The United States Treasury Department has announced that it will be imposing further sanctions against several hacker groups which have been repeatedly linked to the government of North Korea, citing their contributions to the country’s “malicious cyber activity on critical infrastructure.”
Late last week, the Department of Treasury published a press release announcing the sanctions against the North Korean hacking groups, focusing more on the renowned Lazarus Group, as well as Andariel and Bluenoroff.
In the release, Sigal Mandelker, the Under Secretary of the Treasury for Terrorism and Financial Intelligence, explained that the action is coming in the wake of several allegations that these hacker groups have been working at the behest of the North Korean government, actively supporting the Kim Jong-Un administration in its illicit missile and weapons programs.
Expressing a commitment to end this problem, the policymaker added, “We will continue to enforce existing US and UN sanctions against North Korea and work with the international community to improve the cybersecurity of financial networks.”
The allegations against North Korea originated back in August, when the United Nations claimed that Pyongyang had been able to make up to $2 billion so far through its hacking efforts.
According to a report by popular news medium Reuters, the UN Security Council North Korea sanctions committee revealed that the North Korean government had gotten a significant amount of funding through its hacker groups.
The report added that these hackers usually target banking institutions and cryptocurrency exchanges based outside of North Korean shores, with a vast majority of the proceeds going to the weapons instead.
“Democratic People’s Republic of Korea cyber actors, many operating under the direction of the Reconnaissance General Bureau, raise money for its WMD (weapons of mass destruction) programs, with total proceeds to date estimated at up to two billion US dollars.”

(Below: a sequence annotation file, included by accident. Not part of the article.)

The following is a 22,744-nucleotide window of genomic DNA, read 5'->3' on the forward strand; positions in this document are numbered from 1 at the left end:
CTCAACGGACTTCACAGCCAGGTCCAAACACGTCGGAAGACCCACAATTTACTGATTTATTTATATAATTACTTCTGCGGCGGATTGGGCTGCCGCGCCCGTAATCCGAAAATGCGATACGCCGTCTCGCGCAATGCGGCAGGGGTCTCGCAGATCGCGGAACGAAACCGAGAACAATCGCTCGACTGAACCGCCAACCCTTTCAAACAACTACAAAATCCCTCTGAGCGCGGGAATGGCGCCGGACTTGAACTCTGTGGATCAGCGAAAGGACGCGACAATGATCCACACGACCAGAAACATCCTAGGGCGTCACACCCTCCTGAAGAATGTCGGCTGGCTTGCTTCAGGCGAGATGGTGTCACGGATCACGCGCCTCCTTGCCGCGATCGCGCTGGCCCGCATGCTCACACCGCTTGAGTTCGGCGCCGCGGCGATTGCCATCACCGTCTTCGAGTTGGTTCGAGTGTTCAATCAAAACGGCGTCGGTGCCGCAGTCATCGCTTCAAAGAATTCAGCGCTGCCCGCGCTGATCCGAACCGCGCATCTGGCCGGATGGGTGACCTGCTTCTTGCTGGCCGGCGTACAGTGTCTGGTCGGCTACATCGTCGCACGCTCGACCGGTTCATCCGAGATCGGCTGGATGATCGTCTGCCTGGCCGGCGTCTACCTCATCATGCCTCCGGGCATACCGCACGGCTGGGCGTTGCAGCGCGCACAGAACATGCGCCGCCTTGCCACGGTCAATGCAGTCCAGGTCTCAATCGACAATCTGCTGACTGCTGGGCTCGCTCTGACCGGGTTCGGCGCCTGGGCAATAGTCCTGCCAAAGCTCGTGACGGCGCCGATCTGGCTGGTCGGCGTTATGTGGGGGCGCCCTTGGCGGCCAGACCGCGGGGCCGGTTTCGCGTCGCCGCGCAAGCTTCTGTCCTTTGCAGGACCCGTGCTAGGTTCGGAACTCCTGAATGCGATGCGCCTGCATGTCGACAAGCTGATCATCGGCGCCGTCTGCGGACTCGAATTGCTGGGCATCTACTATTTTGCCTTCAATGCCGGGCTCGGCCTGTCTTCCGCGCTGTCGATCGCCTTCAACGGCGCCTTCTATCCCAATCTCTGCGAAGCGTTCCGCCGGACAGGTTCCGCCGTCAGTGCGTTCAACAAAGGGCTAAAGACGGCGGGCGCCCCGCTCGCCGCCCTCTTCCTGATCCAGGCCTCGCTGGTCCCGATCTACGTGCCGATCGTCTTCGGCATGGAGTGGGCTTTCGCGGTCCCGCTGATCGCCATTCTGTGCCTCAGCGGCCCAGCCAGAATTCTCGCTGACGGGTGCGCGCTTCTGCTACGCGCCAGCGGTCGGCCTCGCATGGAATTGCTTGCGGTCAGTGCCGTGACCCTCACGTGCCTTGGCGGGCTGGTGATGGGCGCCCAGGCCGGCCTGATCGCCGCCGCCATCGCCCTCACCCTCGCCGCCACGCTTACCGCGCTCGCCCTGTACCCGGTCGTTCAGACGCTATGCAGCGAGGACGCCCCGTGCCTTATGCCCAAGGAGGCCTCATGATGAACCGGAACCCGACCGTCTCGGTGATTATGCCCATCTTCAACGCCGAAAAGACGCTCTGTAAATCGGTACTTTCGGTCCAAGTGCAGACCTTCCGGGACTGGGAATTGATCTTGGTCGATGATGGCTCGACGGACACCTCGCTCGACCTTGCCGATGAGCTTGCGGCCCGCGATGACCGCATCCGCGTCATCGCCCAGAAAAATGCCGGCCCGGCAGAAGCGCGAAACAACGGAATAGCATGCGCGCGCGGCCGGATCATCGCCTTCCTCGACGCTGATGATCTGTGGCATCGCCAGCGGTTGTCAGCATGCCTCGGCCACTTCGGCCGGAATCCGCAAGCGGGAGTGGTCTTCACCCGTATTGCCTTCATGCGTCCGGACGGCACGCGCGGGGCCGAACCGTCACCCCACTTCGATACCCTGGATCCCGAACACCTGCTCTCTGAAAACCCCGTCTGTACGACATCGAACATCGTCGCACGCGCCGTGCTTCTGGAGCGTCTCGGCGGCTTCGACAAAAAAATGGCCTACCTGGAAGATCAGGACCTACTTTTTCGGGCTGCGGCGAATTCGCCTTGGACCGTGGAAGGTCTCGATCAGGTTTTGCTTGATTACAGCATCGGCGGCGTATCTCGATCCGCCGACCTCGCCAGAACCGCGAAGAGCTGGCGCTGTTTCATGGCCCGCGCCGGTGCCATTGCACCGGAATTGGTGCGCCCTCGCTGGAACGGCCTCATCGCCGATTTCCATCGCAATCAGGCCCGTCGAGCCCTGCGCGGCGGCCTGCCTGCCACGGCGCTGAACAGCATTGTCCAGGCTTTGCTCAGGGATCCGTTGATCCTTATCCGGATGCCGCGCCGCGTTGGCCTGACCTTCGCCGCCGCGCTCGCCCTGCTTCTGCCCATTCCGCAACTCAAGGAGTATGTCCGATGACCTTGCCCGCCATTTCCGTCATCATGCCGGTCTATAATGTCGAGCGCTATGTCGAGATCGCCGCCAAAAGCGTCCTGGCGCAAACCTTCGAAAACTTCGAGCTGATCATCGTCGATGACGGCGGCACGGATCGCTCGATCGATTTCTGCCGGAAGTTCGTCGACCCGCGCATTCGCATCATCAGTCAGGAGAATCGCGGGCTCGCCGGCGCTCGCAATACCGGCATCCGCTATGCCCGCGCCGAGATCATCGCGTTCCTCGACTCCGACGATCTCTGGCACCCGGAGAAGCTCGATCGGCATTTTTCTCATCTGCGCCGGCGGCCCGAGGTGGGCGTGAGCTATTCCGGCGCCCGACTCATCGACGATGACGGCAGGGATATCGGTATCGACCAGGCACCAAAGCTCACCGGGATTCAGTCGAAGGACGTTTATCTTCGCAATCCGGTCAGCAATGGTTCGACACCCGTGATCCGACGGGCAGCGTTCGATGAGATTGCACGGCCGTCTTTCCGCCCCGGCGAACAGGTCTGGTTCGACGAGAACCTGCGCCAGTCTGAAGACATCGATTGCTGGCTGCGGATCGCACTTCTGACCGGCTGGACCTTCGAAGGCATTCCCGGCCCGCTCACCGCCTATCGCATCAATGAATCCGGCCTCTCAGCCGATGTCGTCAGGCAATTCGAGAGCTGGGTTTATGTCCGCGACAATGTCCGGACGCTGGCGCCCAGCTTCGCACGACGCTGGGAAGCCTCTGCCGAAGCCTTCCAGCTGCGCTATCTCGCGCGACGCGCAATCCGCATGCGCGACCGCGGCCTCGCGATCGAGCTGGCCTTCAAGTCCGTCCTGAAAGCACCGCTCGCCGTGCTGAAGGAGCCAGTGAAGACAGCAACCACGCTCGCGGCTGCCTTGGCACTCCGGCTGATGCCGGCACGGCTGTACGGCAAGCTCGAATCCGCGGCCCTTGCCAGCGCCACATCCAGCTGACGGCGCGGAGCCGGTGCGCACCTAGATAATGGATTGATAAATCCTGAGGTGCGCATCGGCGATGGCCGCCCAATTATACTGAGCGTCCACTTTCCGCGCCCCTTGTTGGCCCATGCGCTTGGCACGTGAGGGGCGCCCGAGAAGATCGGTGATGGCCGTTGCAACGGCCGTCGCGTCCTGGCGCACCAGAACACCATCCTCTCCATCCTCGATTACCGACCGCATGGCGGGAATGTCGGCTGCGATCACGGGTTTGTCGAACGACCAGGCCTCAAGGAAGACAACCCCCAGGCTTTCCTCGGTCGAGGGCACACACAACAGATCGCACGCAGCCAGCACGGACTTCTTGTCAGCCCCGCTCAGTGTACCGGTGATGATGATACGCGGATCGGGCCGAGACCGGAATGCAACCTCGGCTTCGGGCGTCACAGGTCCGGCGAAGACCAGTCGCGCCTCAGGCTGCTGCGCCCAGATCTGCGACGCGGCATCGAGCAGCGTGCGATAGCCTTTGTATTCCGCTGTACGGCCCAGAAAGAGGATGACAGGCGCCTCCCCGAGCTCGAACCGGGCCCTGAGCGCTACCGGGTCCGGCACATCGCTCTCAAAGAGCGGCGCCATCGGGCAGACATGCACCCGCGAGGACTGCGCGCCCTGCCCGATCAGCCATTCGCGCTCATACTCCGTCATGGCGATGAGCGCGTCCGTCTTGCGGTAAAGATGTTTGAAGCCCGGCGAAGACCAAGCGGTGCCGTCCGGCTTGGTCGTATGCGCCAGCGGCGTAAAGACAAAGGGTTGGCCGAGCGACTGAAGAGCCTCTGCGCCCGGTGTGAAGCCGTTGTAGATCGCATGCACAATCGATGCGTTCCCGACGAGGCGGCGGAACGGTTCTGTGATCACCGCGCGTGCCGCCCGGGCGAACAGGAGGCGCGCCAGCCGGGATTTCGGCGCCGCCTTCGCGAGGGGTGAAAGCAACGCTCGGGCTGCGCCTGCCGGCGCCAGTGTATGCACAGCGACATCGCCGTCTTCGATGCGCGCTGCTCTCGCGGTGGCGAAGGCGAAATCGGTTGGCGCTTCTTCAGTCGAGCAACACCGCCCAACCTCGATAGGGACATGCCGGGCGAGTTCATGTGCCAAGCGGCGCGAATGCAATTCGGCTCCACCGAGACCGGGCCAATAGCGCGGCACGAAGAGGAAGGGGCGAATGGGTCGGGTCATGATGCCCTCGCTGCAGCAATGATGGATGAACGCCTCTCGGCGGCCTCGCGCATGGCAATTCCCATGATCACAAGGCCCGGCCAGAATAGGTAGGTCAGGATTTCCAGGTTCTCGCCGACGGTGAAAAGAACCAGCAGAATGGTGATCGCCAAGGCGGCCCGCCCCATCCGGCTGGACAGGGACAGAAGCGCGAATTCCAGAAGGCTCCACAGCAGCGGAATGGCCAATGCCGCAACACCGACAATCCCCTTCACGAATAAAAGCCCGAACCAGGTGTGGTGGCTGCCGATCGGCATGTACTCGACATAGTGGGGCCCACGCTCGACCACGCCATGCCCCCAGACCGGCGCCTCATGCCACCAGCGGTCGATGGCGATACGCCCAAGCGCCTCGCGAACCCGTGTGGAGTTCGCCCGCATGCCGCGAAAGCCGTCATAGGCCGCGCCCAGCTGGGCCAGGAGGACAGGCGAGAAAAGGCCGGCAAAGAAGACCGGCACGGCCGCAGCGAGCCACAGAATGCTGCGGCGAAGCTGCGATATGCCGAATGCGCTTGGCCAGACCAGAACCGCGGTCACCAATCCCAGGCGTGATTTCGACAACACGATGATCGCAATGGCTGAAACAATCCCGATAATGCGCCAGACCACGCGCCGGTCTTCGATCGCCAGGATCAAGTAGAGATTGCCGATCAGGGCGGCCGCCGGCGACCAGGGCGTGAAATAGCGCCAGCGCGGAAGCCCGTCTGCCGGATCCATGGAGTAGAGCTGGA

The motive, of course, is rather clear; North Korea has been under sanctions from both the United States and the international community for the better part of a century now, with Washington particularly imposing strict levies on travel and trade activities to the country.
Facing no other choice to keep operations running, Pyongyang turned to the dark side of cryptocurrencies. The aforementioned Lazarus Group has reportedly been very instrumental in the country’s plans, as its malign activities have affected several countries. The Group was reportedly behind a phishing cryptocurrency scam which targeted users of popular South Korean exchange and Bitcoin trading platform UpBit.
As the Treasury Departments release notes, North Korea-sponsored hacker groups have been able to steal up to $571 million in crypto assets alone between January 2017 and September 2018. All of these funds were from crypto exchanges alone, so imagine what banks have lost in that time as well.
Suddenly, $2 billion seems possible.
Now, for its part, North Korea has come out to refute these claims. Earlier this month, the Korea Central News Agency (KCNA), a state-owned news outlet, claimed that the allegations were no more than “Fabrications by the hostile forces… aimed at tarnishing the image of our Republic and finding justification for sanctions and pressure campaign against the DPRK.”
True or not, the sanctions have been placed. Now, we see how Pyongyang responds.
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